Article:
So is RT now ready for the enterprise? The answer almost certainly lies in your company’s mobile strategy. As we did at MSC, if you can take a segment of your workforce and offer them a mobile operating system over a desktop operating system you can expect your management costs to be significantly reduced. Understanding what your users need and then deploying the most appropriate mobile OS from there is almost certainly the best first step. Will you be able to remove your entire desktop OS fleet? Most certainly not. Will you be able to reduce your desktop fleet is the question you should be asking your business.

    If a $500-$800 ultra-mobile device that works as a tablet, ultrabook and desktop, with management costs representative of the mobile device rather than a desktop sounds like it is something you’re your organisation could benefit from, then talk to MSC Mobility about developing your mobile strategy to transform your organisation today.

    MSC Mobility consulting helps enterprise and government customers navigate this mobile transformation so you can make the right decision the first time.

    Have you deployed windows RT? We would love to hear about your experiences.

  • site-map
  • Mobile Market Attraction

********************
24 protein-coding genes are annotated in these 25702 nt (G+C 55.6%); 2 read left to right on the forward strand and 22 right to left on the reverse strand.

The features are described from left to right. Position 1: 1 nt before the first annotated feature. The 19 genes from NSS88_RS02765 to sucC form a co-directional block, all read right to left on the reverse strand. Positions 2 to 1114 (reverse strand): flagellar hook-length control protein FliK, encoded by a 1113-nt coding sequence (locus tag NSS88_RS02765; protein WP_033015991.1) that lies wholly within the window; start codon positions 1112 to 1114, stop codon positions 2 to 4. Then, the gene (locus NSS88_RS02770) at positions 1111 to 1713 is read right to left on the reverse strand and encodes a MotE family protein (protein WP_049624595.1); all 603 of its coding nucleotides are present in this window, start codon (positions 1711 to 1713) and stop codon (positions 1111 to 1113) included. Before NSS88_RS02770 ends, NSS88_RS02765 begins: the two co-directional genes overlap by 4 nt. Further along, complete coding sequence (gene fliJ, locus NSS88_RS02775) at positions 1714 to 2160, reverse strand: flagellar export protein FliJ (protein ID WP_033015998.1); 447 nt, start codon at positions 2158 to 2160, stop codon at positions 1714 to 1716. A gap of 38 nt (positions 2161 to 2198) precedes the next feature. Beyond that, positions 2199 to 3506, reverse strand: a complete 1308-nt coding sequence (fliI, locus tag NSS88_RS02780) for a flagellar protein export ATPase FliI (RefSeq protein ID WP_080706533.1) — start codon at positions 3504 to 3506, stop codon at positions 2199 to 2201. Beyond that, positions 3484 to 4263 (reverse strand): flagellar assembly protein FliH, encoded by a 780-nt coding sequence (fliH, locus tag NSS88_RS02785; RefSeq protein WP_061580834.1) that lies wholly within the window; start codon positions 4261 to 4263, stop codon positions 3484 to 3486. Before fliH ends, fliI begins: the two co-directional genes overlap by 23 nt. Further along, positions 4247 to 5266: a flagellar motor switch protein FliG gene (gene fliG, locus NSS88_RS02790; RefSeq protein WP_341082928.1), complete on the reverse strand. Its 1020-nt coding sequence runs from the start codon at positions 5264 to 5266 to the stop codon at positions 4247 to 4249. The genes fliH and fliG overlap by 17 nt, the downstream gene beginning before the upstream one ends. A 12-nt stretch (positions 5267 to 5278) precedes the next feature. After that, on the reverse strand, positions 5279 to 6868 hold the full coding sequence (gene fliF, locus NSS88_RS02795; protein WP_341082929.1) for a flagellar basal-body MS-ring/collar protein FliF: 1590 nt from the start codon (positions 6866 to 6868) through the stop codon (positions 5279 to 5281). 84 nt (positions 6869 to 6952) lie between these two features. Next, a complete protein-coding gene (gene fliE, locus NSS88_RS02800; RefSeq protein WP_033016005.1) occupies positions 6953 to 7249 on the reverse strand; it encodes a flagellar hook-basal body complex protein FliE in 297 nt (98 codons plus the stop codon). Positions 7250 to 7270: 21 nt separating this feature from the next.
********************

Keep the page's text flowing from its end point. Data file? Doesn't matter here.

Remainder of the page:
Below is an article I just wrote for my current employer MSC Mobility.


    Watching the mobile market for many years now it is interesting to see the wholesale changes that have happened like BYOD consumerisation and adoption vs the mainstays of where the true ROI lays. (Field service automation etc). The IT world has a habit of coming up with new names for the same thing. Cloud = Mainframe…

    So to get above the weeds in your MDM selection we have started to see attraction becoming more and more important. In my opinion I see 3 layers of attraction:

    1. The Consumer.

    The devices you choose to deploy must have consumer market attraction to be successful. Blackberry, Symbian or Win Mo are 3 examples of platforms that now have no market attraction. Deploying these would be the same as telling your employees they need to wear cardigans with leather patches on the elbows as their uniform or insisting that CRT monitors are going to make a comeback. The device, simply put, must be attractive.